So on March 7 the two decrees of the king were put into effect. On that day, the enemies of the Jews had hoped to overpower them, but quite the opposite happened. It was the Jews who overpowered their enemies. The Jews gathered in their cities throughout all the king’s provinces to attack anyone who tried to harm them. But no one could make a stand against them, for everyone was afraid of them. And all the nobles of the provinces, the highest officers, the governors, and the royal officials helped the Jews for fear of Mordecai. For Mordecai had been promoted in the king’s palace, and his fame spread throughout all the provinces as he became more and more powerful. So the Jews went ahead on the appointed day and struck down their enemies with the sword. They killed and annihilated their enemies and did as they pleased with those who hated them. In the fortress of Susa itself, the Jews killed 500 men. They also killed Parshandatha, Dalphon, Aspatha, Poratha, Adalia, Aridatha, Parmashta, Arisai, Aridai, and Vaizatha—the ten sons of Haman son of Hammedatha, the enemy of the Jews. But they did not take any plunder. That very day, when the king was informed of the number of people killed in the fortress of Susa, he called for Queen Esther. He said, “The Jews have killed 500 men in the fortress of Susa alone, as well as Haman’s ten sons. If they have done that here, what has happened in the rest of the provinces? But now, what more do you want? It will be granted to you; tell me and I will do it.” Esther responded, “If it please the king, give the Jews in Susa permission to do again tomorrow as they have done today, and let the bodies of Haman’s ten sons be impaled on a pole.” So the king agreed, and the decree was announced in Susa. And they impaled the bodies of Haman’s ten sons. Then the Jews at Susa gathered together on March 8 and killed 300 more men, and again they took no plunder. Meanwhile, the other Jews throughout the king’s provinces had gathered together to defend their lives. They gained relief from all their enemies, killing 75,000 of those who hated them. But they did not take any plunder. This was done throughout the provinces on March 7, and on March 8 they rested, celebrating their victory with a day of feasting and gladness. (The Jews at Susa killed their enemies on March 7 and again on March 8, then rested on March 9, making that their day of feasting and gladness.) So to this day, rural Jews living in remote villages celebrate an annual festival and holiday on the appointed day in late winter, when they rejoice and send gifts of food to each other. Mordecai recorded these events and sent letters to the Jews near and far, throughout all the provinces of King Xerxes, calling on them to celebrate an annual festival on these two days. He told them to celebrate these days with feasting and gladness and by giving gifts of food to each other and presents to the poor. This would commemorate a time when the Jews gained relief from their enemies, when their sorrow was turned into gladness and their mourning into joy. So the Jews accepted Mordecai’s proposal and adopted this annual custom. Haman son of Hammedatha the Agagite, the enemy of the Jews, had plotted to crush and destroy them on the date determined by casting lots (the lots were called purim). But when Esther came before the king, he issued a decree causing Haman’s evil plot to backfire, and Haman and his sons were impaled on a sharpened pole. That is why this celebration is called Purim, because it is the ancient word for casting lots. So because of Mordecai’s letter and because of what they had experienced, the Jews throughout the realm agreed to inaugurate this tradition and to pass it on to their descendants and to all who became Jews. They declared they would never fail to celebrate these two prescribed days at the appointed time each year. These days would be remembered and kept from generation to generation and celebrated by every family throughout the provinces and cities of the empire. This Festival of Purim would never cease to be celebrated among the Jews, nor would the memory of what happened ever die out among their descendants. Then Queen Esther, the daughter of Abihail, along with Mordecai the Jew, wrote another letter putting the queen’s full authority behind Mordecai’s letter to establish the Festival of Purim. Letters wishing peace and security were sent to the Jews throughout the 127 provinces of the empire of Xerxes. These letters established the Festival of Purim—an annual celebration of these days at the appointed time, decreed by both Mordecai the Jew and Queen Esther. (The people decided to observe this festival, just as they had decided for themselves and their descendants to establish the times of fasting and mourning.) So the command of Esther confirmed the practices of Purim, and it was all written down in the records.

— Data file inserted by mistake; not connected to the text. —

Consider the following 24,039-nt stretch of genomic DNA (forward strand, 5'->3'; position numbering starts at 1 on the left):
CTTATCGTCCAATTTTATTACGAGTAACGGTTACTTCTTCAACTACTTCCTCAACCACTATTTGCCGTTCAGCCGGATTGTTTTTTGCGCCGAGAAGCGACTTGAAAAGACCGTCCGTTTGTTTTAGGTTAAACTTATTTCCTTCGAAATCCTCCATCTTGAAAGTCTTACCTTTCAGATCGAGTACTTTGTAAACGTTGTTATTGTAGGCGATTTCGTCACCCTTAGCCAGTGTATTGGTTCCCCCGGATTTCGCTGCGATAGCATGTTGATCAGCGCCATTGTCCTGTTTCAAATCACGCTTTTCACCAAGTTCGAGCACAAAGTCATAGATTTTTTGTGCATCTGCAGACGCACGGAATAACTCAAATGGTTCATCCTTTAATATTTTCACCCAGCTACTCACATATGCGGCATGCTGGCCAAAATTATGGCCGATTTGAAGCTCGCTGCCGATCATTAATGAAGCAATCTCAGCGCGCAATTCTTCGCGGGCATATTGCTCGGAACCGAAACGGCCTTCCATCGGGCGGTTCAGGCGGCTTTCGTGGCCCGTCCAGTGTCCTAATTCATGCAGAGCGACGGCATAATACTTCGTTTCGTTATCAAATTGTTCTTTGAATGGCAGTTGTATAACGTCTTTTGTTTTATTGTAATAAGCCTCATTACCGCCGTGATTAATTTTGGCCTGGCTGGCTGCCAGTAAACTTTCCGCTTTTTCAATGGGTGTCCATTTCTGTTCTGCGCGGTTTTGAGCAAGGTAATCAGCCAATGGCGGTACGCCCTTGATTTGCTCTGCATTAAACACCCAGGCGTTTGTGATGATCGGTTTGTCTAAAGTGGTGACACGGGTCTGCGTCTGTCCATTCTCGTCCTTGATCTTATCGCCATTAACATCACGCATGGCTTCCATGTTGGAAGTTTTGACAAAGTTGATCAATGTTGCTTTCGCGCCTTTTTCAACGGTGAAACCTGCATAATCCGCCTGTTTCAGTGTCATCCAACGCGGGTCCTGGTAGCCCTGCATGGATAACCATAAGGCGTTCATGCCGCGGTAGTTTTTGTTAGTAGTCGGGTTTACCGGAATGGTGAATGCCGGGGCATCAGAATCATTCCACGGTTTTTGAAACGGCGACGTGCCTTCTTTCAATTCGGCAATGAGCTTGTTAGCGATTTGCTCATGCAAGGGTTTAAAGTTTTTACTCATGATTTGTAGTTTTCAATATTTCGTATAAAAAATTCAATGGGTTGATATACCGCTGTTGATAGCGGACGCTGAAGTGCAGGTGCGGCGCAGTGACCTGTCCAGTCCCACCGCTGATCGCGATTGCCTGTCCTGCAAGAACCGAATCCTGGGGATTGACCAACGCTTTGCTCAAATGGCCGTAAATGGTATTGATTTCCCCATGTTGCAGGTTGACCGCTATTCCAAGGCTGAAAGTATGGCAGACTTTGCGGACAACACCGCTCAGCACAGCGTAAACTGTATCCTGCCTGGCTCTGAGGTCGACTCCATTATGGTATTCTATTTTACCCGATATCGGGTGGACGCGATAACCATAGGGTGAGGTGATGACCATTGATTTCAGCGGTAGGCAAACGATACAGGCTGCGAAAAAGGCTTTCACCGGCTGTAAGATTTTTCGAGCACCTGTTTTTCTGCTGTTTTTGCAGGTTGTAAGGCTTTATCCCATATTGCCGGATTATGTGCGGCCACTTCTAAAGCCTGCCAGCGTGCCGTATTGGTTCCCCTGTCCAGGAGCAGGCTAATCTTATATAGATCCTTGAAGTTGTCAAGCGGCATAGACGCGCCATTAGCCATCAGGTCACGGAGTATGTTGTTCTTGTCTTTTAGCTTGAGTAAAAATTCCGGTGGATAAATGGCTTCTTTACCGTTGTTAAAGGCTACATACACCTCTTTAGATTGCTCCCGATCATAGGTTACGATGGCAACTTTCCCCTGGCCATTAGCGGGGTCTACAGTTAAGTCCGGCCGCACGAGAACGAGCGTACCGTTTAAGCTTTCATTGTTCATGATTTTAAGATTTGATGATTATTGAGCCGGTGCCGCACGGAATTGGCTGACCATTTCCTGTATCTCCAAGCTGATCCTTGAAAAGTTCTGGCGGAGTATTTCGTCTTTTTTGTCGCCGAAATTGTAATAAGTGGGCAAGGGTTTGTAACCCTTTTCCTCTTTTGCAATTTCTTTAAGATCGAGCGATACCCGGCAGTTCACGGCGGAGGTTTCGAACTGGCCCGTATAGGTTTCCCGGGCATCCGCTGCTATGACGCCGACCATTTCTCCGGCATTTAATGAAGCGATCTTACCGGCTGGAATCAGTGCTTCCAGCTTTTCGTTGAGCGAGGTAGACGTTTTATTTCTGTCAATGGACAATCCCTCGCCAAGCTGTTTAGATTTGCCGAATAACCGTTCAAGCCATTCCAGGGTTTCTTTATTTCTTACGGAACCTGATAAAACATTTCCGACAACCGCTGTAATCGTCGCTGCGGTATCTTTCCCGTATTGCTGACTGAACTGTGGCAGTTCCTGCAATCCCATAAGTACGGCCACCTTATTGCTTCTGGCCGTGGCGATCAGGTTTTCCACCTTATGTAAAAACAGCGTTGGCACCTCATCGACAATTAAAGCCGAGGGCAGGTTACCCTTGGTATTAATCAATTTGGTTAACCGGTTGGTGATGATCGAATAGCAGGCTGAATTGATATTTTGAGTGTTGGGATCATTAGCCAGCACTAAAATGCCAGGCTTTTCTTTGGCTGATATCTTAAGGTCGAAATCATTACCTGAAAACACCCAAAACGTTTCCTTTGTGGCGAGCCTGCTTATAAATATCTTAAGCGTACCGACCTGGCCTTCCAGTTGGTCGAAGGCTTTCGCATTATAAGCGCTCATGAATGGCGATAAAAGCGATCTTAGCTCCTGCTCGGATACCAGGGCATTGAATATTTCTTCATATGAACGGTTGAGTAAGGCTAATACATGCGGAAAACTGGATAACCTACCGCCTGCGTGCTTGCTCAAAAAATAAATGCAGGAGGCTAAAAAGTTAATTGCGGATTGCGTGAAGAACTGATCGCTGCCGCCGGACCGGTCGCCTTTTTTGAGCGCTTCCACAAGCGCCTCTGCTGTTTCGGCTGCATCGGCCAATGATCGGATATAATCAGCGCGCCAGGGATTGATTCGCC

Esther 9:1-32 King James Version (KJV)